Maybe I’m being too harsh? I can’t see? So it’s possible I rely too heavily on the way things sound? I’m walking down the street? Or sitting at our local tavern? Hackneys? And people around me talk? As if they aren’t sure what they’re saying? They ask questions? But never pause for an answer?
By now you’ve all experienced this upspeak phenomenon, but Tuesday’s Fresh Air interview on NPR gave me a new perspective on it all. Terry Gross interviewed Susan Sankin, one of the voice experts featured in a new documentary called Do I Sound Gay? The film was produced by David Thorpe, a gay man who had a problem with his voice — he thought it sounded annoying and stereotypically gay. Thorpe narrates the film, which follows him as he looks for insights and advice from experts and talks to gay friends about his voice and their voices. He also talks to several gay people with very familiar voices, including David Sedaris, Tim Gunn and Dan Savage.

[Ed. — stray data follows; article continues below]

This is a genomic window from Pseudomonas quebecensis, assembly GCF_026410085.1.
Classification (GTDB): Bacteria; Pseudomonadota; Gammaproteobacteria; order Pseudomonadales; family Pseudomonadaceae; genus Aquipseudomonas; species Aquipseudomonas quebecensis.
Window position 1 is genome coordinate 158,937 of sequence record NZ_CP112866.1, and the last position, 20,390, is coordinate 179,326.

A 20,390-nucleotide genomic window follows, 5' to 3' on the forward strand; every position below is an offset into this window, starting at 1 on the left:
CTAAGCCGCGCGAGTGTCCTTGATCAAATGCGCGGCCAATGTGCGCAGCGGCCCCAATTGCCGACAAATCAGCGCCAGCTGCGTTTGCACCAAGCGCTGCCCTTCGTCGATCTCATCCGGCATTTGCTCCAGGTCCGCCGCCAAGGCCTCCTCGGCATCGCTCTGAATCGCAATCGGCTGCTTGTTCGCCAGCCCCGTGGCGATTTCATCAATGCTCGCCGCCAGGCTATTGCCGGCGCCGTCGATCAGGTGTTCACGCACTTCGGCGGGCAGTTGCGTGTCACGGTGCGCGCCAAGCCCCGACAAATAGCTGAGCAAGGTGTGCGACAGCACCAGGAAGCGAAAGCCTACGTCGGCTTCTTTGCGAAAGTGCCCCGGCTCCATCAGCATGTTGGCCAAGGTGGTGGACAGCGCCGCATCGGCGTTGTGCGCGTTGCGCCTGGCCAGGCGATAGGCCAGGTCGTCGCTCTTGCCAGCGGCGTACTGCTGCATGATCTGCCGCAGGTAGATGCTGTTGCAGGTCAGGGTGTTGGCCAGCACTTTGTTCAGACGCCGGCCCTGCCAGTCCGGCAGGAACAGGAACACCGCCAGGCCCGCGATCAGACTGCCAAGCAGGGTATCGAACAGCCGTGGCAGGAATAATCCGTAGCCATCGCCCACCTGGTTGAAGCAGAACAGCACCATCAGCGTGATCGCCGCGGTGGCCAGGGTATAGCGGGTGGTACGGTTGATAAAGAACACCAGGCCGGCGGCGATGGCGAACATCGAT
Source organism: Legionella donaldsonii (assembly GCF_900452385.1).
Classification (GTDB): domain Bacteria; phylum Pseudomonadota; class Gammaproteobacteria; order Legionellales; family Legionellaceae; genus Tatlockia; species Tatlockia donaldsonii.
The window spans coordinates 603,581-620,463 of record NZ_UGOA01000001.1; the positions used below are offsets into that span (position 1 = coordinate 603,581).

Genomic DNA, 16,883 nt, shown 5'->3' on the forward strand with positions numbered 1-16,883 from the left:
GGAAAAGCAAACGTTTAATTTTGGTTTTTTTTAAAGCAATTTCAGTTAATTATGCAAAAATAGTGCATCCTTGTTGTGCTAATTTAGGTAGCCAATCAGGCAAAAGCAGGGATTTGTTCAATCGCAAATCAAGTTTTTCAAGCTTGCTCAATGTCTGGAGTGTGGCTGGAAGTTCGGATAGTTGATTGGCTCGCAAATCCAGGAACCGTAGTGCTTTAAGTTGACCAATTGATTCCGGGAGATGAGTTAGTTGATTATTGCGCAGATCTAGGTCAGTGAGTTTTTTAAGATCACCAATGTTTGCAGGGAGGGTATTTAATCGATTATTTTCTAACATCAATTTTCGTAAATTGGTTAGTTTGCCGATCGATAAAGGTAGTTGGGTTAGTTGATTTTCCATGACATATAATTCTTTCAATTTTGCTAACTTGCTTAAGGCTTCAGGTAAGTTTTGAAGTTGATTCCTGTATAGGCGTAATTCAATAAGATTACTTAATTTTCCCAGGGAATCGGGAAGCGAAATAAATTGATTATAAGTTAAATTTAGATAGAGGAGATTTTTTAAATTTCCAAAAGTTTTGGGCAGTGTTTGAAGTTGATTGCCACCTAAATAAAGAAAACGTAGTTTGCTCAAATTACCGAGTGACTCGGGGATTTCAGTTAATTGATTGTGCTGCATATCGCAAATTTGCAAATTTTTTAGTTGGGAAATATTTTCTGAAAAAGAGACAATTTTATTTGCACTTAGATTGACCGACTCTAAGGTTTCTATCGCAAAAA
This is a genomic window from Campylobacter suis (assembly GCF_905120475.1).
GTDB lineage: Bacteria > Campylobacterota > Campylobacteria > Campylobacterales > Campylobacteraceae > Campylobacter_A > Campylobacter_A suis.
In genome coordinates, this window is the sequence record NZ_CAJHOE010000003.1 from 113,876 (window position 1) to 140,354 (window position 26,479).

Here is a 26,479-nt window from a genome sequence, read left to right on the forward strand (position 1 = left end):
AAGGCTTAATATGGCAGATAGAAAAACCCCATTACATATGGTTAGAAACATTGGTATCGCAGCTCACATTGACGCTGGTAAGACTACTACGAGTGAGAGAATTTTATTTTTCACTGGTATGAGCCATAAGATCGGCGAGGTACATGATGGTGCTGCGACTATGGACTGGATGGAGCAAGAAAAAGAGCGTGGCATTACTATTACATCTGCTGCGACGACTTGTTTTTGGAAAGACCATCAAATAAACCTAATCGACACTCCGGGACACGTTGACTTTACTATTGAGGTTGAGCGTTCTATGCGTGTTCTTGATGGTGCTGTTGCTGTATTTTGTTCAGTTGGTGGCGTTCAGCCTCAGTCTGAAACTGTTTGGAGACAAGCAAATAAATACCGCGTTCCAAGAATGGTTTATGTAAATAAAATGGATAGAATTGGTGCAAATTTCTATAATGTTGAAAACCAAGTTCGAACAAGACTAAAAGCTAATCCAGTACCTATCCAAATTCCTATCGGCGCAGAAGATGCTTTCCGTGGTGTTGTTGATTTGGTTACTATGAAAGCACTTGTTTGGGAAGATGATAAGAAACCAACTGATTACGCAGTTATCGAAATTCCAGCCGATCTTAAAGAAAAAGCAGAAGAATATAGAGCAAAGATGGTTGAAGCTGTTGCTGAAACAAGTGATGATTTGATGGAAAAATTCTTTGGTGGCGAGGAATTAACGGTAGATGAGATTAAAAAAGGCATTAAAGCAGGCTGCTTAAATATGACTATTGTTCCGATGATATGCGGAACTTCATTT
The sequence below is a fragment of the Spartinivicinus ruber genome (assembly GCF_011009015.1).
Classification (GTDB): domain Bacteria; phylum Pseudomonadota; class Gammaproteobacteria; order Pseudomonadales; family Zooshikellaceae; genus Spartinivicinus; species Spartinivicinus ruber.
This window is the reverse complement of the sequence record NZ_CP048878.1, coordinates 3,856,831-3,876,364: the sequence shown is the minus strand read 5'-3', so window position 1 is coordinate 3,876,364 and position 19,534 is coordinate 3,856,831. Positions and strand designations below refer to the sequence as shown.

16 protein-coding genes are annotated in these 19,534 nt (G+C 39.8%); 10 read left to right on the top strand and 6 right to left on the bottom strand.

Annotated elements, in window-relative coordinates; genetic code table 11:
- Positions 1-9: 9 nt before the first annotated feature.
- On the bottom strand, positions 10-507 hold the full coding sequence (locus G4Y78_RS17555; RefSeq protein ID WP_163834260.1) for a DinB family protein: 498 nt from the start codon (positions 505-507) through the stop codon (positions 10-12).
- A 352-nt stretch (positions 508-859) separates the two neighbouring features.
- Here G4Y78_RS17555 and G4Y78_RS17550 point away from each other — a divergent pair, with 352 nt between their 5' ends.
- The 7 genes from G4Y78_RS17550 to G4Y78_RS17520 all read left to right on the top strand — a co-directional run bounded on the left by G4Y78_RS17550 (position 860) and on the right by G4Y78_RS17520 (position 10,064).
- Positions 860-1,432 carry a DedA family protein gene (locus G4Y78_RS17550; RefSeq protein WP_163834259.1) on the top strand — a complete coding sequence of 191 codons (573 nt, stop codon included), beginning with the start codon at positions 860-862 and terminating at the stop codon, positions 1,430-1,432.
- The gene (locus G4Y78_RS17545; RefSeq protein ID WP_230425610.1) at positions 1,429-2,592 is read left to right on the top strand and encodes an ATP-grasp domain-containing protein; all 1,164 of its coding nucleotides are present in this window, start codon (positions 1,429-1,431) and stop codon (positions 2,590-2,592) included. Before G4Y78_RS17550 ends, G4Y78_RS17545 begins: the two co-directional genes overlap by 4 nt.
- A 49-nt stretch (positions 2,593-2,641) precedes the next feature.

In the interview Terry Gross asked Thorpe and Sankin, a language and speech pathologist, what they thought were the distinctive qualities of the “gay voice.” Their answers:
- dentalizing the “S” sound
- hanging onto vowels
“Upspeak is that tendency to kind of speak in that way where you’re going up makes your voice sound a little bit musical,” Sankin said. “I think that’s what people associate with a gay sound to some degree.” From the interview:
GROSS: So you’re hearing that more in men and women, and in girls and boys? SANKIN: The upspeak, definitely. Initially when I heard it, it was among younger women. It seems now, though, that men have caught on as well. It’s just across the genders, it’s across age categories, and it’s become as contagious as the common cold.
Sankin explained how she had filmmaker David Thorpe read the Gettysburg Address so he’d understand and hear how much more authoritative and assertive he’d sound if he didn’t speak that way. She said upspeak makes people sound very immature and very unsure of themselves. Four Score? And seven years ago? Our forefathers Brought forth? On this continent? A new nation? Conceived in Liberty? “It’s almost as if they’re asking for approval.”
And so, just for fun, let’s end by rewriting my first paragraph with more declarative punctuation. Tell me how it sounds.
Maybe I’m being too harsh. I can’t see, so it’s possible I rely too heavily on the way things sound. I’m walking down the street, or sitting at our local tavern, Hackney’s, and people around me talk as if they aren’t sure what they’re saying. They ask questions, but never pause for an answer.